Enfield poltergeist

Coordinates: 51°39′18″N 0°02′06″W / 51.655°N 0.035°W / 51.655; -0.035
From Wikipedia, the free encyclopedia
(Redirected from Enfield Poltergeist)

284 Green Street, claimed home of the Enfield poltergeist

The Enfield poltergeist was a claim of supernatural activity at 284 Green Street, a council house in Brimsdown, Enfield, London, England, United Kingdom, between 1977 and 1979. The alleged poltergeist activity centred around sisters Janet (11) and Margaret Hodgson (13).[1]

Some members of the Society for Psychical Research (SPR), such as inventor Maurice Grosse and writer Guy Lyon Playfair, believed the haunting to be genuine, while others such as Anita Gregory and John Beloff were "unconvinced" and found evidence the girls had faked incidents for the benefit of journalists. Members of the Committee for the Scientific Investigation of Claims of the Paranormal (CSICOP), including stage magicians such as Milbourne Christopher and Joe Nickell, criticized paranormal investigators for being credulous whilst also identifying elements of the case as being indicative of a hoax.[2][3][4]

The story attracted press coverage in British newspapers, has been mentioned in books, featured in television and radio[5] documentaries, and dramatized in the 2016 horror film The Conjuring 2.


In August 1977, single parent Peggy Hodgson called the Metropolitan Police to her rented home at 284 Green Street in Enfield, London, claiming she had witnessed furniture moving and that two of her four children had heard knocking sounds on the walls. The children included Janet, aged 11, and Margaret, aged 13. A woman police constable reported witnessing a chair "wobble and slide" but "could not determine the cause of the movement."[3] Later claims included disembodied voices, loud noises, thrown toys, overturned chairs, and children levitating.[1]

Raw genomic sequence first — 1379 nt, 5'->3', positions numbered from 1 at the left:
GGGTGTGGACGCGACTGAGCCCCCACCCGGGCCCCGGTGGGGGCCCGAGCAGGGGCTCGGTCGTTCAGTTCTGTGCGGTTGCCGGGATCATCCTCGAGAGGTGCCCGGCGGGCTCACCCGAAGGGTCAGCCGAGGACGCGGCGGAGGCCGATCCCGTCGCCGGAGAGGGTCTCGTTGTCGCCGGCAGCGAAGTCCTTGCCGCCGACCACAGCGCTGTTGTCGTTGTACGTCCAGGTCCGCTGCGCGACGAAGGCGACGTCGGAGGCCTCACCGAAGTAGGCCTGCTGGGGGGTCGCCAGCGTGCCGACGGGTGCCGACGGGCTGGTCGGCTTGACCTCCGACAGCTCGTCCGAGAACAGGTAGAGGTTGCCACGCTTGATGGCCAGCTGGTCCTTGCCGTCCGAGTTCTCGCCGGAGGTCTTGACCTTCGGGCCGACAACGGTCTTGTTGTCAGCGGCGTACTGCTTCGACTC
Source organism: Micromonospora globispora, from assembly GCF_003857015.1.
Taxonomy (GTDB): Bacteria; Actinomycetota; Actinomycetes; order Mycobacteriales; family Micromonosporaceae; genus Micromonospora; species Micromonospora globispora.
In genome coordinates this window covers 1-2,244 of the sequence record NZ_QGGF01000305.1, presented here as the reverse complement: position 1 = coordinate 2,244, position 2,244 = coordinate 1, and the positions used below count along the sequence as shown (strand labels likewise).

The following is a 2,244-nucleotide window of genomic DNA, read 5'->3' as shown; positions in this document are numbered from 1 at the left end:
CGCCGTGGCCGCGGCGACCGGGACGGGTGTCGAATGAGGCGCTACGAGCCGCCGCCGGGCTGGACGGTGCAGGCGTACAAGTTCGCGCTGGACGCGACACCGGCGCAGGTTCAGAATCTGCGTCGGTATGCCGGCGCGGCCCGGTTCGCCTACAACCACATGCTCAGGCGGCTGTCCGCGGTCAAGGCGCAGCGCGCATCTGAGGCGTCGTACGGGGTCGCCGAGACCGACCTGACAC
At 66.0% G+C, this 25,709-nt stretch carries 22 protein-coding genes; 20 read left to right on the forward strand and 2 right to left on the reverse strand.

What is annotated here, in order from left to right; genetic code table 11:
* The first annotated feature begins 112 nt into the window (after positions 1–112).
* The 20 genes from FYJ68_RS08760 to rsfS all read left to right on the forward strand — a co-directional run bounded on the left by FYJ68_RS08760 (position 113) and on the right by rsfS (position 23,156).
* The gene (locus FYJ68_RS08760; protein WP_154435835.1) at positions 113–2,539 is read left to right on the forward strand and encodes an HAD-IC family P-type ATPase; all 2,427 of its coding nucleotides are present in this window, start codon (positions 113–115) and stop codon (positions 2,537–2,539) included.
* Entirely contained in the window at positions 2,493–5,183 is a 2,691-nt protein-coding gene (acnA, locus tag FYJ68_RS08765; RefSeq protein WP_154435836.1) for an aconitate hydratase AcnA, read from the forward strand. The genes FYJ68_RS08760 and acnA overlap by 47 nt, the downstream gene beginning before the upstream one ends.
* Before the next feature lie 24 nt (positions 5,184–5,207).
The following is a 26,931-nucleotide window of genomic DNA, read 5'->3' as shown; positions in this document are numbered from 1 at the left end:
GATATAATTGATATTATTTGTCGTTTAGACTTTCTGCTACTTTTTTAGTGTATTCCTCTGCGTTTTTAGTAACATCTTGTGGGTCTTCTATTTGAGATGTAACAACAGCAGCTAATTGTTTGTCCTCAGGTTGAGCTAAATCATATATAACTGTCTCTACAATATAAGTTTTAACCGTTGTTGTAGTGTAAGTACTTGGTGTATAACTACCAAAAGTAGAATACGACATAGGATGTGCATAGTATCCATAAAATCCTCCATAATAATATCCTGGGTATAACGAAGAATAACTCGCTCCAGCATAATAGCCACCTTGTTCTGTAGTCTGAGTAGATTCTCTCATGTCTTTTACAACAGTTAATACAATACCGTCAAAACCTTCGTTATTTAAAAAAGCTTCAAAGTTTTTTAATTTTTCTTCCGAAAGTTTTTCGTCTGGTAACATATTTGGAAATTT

Over a period of eighteen months, more than thirty people, including the Hodgsons' neighbours, paranormal investigators and journalists, said they variously saw heavy furniture moving of its own accord, objects being thrown across a room and the sisters seeming to levitate several feet off the ground. Many also heard and recorded knocking noises and a gruff voice.[6] The story was regularly covered in the Daily Mirror newspaper until reports came to an end in 1979.[3][7]



Society for Psychical Research (SPR) members Maurice Grosse and Guy Lyon Playfair reported "curious whistling and barking noises coming from Janet's general direction." Although Playfair maintained the paranormal activity was genuine and wrote in his later book This House Is Haunted: The True Story of a Poltergeist (1980) that an "entity" was to blame for the Enfield disturbances, he often doubted the children's veracity and wondered if they were playing tricks and exaggerating. Still, Grosse and Playfair believed that even though some of the alleged poltergeist activity was faked by the girls, other incidents were genuine.[3][7][8] Other paranormal investigators who studied the case included American demonologists Ed and Lorraine Warren, who visited the Enfield house in 1978 and were convinced that the events had a supernatural explanation.[3]